Friday, September 16, 2011

New Rhythms

~morning serenade of the Jordanian national anthem (Long Live the King) by the boys school across the street

~frozen lemonade cups in the afternoon
Such a simple idea (thanks Trish) and so amazingly refreshing. If you are aren't patient enough for it to thaw a little, you can put forth the effort to shave the lemon ice. We've enjoyed one every afternoon since we've were introduced to them, and we try to keep enough in the freezer for drop-in guests.

~the gentle and rhythmic cooing of a nearby dove

~dusting, dusting, and more dusting
Living in Amman for many years I am no stranger to dust, but it is mild compared to Mafraq dust. A dusting cloth mostly did the job in Amman, but since moving to Mafraq we have armed ourselves with the bouquet of microfiber dusters shown below:

Two large dusters for general use with one hanging at the ready in the kitchen. Tayta and Artist Son have their own smaller duster for their room and I keep another small one by the computer.

~the whir of the fan over the stove and a new-to-me dishwasher
I haven't had an stove fan or dishwasher since moving to Jordan so after washing dishes for a family of six and hundreds of guests by hand, a dishwasher almost seems superfluous, but my friends who have one tell me it most definitely is not. Tayta concurs. A generous US embassy friend gifted me hers when her husband finished his Amman post this summer. When we first installed it a Swiss electrician, who works in Mafraq and was checking our electricity, pronounced it unsafe (putting out a high unprotected voltage, or something like that) and didn't think he could fix it but with a couple hours of work and a new part, he did. Thank you Christoph!

~a room with a view--actually, a few
Guarding our front garden wall stands a sentinel of green, albeit dusty, pine trees, and lemon and pomegranate trees refresh the views from bedroom and kitchen windows. Behind the garden wall and trees: more dust, lots of empty chip bags and candy wrappers from the students of the boys school and a graffiti covered concrete wall. I'm thankful for the trees and for the foresight of our landlord.


A Circle of Quiet said...

Lemon and pomegranate are blessed, Melissa!!! Enjoy.


Jodi said...

Looks like you are settling in. Lemon ice sounds inviting, and those trees are lovely. Long Live the King, indeed.

Quotidian Life said...

Well, we've been told the pomegranate is bitter but it still makes a beautiful view our our front window. We've an empty spot just across the path from it so dh want to try to find one of the sweet variety. I've been reading up pruning pomegranates and it seems you prune them either as ornamental trees (some but less fruit) or for lots of fruit. The lemon trees seem more promising at this point.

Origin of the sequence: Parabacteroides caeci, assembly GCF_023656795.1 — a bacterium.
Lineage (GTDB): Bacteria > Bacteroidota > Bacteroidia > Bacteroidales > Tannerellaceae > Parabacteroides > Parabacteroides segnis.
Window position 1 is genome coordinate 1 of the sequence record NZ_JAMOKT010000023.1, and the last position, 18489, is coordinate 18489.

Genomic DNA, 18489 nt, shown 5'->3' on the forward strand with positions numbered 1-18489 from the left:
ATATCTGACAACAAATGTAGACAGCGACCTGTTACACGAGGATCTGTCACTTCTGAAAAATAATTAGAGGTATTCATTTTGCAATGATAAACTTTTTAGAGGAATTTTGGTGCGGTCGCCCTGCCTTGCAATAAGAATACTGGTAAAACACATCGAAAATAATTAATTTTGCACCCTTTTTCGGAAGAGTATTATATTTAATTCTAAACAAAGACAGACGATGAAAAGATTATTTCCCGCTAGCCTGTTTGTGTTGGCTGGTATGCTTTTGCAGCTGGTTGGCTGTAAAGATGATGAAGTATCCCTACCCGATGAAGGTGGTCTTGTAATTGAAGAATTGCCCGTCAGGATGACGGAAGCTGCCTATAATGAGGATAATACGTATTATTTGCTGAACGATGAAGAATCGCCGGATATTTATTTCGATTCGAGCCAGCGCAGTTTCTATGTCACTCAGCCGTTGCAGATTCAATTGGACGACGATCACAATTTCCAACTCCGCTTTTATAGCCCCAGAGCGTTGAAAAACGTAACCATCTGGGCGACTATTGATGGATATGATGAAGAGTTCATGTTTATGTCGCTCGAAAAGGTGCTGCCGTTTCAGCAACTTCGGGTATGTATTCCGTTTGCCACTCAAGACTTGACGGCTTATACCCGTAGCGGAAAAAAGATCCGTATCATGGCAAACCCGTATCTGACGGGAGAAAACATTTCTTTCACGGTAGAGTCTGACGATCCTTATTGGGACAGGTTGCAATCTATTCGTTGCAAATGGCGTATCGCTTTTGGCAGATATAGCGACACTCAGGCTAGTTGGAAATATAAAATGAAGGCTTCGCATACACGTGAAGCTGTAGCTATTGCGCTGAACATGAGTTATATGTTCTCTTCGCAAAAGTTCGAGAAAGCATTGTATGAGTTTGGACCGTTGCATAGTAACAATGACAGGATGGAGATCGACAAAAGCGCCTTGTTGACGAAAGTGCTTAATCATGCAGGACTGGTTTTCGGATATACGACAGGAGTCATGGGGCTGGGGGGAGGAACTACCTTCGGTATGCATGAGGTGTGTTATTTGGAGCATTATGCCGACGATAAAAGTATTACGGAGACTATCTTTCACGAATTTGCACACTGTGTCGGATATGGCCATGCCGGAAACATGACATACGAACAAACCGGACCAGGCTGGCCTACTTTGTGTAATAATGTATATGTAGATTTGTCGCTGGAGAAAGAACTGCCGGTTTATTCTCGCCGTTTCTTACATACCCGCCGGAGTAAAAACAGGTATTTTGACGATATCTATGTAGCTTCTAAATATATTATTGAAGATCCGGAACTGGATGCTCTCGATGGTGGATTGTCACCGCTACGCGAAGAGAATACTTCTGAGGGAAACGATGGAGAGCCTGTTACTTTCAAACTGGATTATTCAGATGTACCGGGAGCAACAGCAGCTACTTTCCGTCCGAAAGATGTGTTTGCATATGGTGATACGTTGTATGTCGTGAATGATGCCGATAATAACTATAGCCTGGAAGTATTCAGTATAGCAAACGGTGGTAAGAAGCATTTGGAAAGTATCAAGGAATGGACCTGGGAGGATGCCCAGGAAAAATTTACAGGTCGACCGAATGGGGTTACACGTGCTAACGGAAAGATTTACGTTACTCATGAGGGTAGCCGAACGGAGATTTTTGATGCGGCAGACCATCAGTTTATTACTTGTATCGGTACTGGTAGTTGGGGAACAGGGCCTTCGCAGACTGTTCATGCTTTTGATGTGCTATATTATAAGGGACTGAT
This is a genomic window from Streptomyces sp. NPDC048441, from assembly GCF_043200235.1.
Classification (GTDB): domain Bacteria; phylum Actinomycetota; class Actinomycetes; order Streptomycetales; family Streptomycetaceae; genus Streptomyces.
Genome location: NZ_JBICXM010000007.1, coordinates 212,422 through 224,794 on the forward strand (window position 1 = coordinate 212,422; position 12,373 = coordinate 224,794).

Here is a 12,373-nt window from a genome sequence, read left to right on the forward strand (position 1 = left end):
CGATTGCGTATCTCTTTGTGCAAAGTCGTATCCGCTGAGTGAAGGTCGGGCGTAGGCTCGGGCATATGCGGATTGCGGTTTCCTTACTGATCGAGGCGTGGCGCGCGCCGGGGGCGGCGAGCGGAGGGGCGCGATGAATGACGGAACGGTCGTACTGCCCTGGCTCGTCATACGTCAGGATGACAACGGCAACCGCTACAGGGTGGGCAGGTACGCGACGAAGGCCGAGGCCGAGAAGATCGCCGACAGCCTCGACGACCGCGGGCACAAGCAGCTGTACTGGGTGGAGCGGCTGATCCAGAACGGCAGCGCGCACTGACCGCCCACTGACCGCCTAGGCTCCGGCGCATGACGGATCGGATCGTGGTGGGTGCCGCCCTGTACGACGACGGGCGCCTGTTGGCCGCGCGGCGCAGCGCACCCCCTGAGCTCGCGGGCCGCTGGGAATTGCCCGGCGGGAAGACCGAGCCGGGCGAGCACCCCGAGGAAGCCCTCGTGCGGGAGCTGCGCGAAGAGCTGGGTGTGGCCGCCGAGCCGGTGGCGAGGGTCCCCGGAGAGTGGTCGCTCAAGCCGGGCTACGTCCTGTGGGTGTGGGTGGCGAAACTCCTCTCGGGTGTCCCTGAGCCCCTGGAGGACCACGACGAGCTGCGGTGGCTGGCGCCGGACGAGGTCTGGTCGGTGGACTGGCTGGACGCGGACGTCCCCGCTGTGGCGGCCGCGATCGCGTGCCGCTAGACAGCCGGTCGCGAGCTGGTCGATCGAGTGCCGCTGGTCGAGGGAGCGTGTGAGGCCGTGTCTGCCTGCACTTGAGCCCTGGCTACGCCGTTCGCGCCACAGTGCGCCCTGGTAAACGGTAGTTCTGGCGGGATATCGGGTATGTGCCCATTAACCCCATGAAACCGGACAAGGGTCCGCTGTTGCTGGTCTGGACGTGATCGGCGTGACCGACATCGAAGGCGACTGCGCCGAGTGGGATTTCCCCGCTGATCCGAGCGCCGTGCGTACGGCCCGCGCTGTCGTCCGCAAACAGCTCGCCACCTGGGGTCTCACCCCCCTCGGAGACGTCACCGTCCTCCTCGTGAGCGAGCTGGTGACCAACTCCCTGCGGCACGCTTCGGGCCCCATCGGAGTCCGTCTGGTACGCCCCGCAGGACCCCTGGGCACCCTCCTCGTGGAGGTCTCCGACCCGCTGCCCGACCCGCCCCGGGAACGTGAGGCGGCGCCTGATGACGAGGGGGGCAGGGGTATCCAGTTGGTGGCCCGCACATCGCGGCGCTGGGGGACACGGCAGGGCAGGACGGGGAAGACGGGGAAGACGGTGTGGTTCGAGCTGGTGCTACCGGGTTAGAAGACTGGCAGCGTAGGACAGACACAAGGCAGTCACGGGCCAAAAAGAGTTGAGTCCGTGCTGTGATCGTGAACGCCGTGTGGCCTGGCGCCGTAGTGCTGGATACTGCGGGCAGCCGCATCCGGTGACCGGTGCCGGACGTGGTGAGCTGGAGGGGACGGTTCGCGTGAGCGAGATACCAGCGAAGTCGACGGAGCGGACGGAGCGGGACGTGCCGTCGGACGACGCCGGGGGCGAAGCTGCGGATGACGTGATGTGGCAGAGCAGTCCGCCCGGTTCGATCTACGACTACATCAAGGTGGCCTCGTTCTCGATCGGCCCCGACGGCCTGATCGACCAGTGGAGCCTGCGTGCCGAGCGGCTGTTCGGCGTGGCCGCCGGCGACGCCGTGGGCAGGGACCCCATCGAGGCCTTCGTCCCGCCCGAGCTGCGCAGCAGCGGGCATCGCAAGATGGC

Woman of the House said...

"Front garden wall" is a lovely phrase, and so is your wall! I hope you enjoy your dishwasher!

Laura A said...

Sometimes little descriptions, like you've given here, are most telling. They recreate the atmosphere of a place different from that which most of us have experienced. We think details are just details, but they accumulate into something bigger--like a whole culture. Or perhaps I'm just stating the obvious.

I'm noticing the same thing on my end, so perhaps that's why I'm attuned to your details, something as simple as the fact that Long Live the King is sung in a drone, and that it mentions a king. Or that there are pomegranates.

Quotidian Life said...

Laura, Yes, I think you articulated my intent well. And to some extent, our surroundings/life in Mafraq is different from what I experienced in Amman and thus the details are more vivid right now. I thought I'd try to capture a few before they fade into the backround. I look forward to reading more about life in Turino.

Quotidian Life said...

Oops--I mean Torino.

Lori said...

Not to diminish the value and beauty of the written word, which has been duly extolled in previous comments, but I'm eager for more pictures. I know they will come with patience on my part. However, I'm particularly interested in a view of those other trees you mention, and a snapshot of some of those boys going to school. Is that allowed?